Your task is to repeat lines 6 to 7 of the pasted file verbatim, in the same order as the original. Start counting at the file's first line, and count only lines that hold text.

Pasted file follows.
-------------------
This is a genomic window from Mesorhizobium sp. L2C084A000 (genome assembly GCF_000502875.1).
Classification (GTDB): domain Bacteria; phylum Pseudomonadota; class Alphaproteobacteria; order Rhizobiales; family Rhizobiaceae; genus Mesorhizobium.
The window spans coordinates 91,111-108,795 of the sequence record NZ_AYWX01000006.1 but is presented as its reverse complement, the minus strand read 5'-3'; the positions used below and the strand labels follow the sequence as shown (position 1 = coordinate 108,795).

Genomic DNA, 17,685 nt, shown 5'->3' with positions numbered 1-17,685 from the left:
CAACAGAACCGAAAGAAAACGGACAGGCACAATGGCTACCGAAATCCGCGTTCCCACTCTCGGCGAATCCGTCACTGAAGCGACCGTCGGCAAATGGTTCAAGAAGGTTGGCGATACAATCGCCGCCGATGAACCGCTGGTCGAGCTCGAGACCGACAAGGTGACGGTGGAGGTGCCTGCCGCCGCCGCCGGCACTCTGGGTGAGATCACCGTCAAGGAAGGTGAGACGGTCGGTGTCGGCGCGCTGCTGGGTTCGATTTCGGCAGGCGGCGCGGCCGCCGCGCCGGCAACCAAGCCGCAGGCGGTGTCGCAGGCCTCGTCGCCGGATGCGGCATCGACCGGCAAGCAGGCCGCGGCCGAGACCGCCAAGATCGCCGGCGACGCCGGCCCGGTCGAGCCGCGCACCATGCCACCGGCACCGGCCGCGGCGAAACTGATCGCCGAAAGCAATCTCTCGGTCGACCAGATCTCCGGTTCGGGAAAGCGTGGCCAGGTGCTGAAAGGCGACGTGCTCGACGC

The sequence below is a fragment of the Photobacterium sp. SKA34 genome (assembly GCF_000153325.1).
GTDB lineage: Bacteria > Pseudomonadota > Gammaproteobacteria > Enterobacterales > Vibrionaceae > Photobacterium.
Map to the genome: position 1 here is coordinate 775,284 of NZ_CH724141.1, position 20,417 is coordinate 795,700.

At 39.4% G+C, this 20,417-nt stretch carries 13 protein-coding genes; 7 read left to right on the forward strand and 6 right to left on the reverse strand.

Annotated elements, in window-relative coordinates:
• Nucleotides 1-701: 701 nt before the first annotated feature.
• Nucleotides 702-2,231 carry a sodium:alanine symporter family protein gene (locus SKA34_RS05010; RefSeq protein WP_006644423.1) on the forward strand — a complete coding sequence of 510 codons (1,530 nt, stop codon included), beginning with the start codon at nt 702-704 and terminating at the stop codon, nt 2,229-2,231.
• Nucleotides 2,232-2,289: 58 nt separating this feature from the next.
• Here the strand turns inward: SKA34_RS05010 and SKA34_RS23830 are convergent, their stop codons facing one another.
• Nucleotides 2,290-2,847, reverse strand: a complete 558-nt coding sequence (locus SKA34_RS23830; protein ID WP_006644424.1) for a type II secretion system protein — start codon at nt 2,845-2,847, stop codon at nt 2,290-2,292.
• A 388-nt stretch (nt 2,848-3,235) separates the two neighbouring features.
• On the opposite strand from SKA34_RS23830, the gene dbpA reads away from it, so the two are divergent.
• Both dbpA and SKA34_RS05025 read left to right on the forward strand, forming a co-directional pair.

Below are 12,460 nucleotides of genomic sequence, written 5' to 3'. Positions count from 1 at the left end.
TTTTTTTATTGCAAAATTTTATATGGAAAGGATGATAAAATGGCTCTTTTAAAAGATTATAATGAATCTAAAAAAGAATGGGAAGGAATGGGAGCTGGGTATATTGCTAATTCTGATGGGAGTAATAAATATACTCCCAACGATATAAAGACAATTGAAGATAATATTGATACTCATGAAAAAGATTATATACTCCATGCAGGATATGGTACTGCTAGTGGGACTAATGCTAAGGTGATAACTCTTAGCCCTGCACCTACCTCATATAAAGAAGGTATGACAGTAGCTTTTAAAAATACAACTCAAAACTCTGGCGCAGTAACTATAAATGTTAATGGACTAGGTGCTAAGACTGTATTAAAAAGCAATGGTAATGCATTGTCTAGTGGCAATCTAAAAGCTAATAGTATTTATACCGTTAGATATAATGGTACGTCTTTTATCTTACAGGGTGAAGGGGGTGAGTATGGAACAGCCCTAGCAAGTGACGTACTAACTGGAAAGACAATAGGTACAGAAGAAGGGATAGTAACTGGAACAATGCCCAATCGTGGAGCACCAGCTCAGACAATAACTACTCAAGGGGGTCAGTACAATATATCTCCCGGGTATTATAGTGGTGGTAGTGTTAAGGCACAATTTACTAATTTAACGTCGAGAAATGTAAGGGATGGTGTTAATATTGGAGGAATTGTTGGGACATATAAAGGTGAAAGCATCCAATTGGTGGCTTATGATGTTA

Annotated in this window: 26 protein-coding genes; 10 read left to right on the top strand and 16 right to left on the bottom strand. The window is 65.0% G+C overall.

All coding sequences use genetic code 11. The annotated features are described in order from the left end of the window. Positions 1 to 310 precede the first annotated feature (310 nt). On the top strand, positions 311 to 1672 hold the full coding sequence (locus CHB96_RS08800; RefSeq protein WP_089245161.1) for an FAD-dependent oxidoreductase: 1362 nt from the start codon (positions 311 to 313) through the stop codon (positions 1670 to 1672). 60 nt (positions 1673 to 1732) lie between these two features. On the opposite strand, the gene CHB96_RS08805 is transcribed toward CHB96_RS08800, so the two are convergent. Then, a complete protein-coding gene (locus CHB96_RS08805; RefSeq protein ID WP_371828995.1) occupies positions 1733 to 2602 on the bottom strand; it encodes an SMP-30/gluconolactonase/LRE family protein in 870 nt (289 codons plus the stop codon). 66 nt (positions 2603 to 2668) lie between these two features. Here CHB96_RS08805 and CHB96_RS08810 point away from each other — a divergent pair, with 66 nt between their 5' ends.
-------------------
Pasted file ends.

The sequence below is a fragment of the Photobacterium sp. SKA34 genome (assembly GCF_000153325.1).
GTDB lineage: Bacteria > Pseudomonadota > Gammaproteobacteria > Enterobacterales > Vibrionaceae > Photobacterium.